Landlocked Nations with A NAVY

It is a known fact that a strong navy is an important element of every Maritime Nation. But is it that important for nations that do not have access to the open Seas?

Let’s find out why these landlocked nations have Navy and what are their motives. Also how important is Navy.

 

AZERBAIJAN NAVY

azer.PNGAzerbaijan Navy is the Naval component of the Azerbaijan Armed Forces operating at the Caspian Sea.

It is also the second most powerful fleet in the Caspian Sea after the Russian Flotilla.

The importance arises because Caspian Sea is the largest enclosed inland body of water. It has the richness of oil and minerals like the sea, it is salty and huge and also it had been considered a sea and called so by all the enclosing countries in their respective languages. But it is inland : so shouldn’t it be a salt water lake?

Image result for azerbaijan navy
Azerbaijani Navy fleet during 2011 Military                                   Parade in Baku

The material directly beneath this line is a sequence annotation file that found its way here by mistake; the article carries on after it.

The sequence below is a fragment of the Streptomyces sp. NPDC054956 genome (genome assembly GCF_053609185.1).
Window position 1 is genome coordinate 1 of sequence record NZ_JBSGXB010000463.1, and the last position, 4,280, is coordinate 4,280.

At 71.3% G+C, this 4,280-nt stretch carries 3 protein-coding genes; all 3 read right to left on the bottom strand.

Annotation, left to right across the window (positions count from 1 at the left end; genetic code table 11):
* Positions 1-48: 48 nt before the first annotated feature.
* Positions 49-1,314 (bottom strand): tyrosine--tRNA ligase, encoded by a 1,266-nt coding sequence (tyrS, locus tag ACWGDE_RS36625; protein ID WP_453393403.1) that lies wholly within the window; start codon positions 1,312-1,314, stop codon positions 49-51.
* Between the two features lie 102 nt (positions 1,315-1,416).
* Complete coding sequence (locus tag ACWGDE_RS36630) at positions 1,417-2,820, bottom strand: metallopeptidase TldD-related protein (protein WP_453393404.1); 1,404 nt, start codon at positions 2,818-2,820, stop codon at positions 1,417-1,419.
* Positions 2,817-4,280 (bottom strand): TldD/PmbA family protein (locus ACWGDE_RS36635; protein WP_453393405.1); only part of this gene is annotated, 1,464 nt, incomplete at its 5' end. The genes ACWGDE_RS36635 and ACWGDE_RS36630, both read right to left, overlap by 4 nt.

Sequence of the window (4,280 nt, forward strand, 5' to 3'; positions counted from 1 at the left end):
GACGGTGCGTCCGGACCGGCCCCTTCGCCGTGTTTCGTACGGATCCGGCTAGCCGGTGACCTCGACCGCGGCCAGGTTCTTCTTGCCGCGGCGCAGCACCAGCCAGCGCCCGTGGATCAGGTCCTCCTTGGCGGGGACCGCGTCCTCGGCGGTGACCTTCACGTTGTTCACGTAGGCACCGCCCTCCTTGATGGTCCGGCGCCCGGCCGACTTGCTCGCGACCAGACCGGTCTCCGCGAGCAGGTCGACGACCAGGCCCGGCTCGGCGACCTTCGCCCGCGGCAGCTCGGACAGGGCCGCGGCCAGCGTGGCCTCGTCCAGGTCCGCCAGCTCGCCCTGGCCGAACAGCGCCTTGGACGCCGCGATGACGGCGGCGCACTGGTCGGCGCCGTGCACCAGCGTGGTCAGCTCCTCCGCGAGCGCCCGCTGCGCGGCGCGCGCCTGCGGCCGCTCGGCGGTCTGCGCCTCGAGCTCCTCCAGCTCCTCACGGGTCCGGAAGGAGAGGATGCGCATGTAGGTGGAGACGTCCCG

Lake or Sea – this will decide under whose jurisdiction this water body comes and who will operate where. The Russians have had a major control though.

Also, the Azerbaijan Navy also has a Navy Special Forces.

Surprisingly it also has 4 submarines with the surface navy comprising of one frigate, more than 13 missile boats, 6 landing crafts and 7 minesweepers.

BOLIVIAN NAVY (Armada Boliviana)

Image result for bolivian navyIt is a branch of Bolivian Armed Forces that operates on major rivers that are tributaries of Amazon and Lake Titicaca, the highest navigable lake in the world.

Bolivia claims it had access to the sea at independence in 1825 and in the Boundary treaty of 1866 between Chile and Bolivia but post The War of Pacific where Chile defeated Peru and Bolivia, it lost the access.

Although Peru granted Bolivia “dock facilities, a free-trade zone andImage result for bolivia map space for economic activities” along with the option to “build a Pacific Coast annex for the Bolivian navy school” in a 99-year deal. [ Reference : Salazar, Carla. “Bolivian navy can finally sail out to sea, says Peru”. The Independent. Retrieved 10 August 2016.]

The Navy has as many as 173 vessels, Marine Corps and Navy Military Police.

This is the first article covering Navies of the Landlocked Nations. Stay tuned, follow or subscribe to know stories of more Navies around the world.

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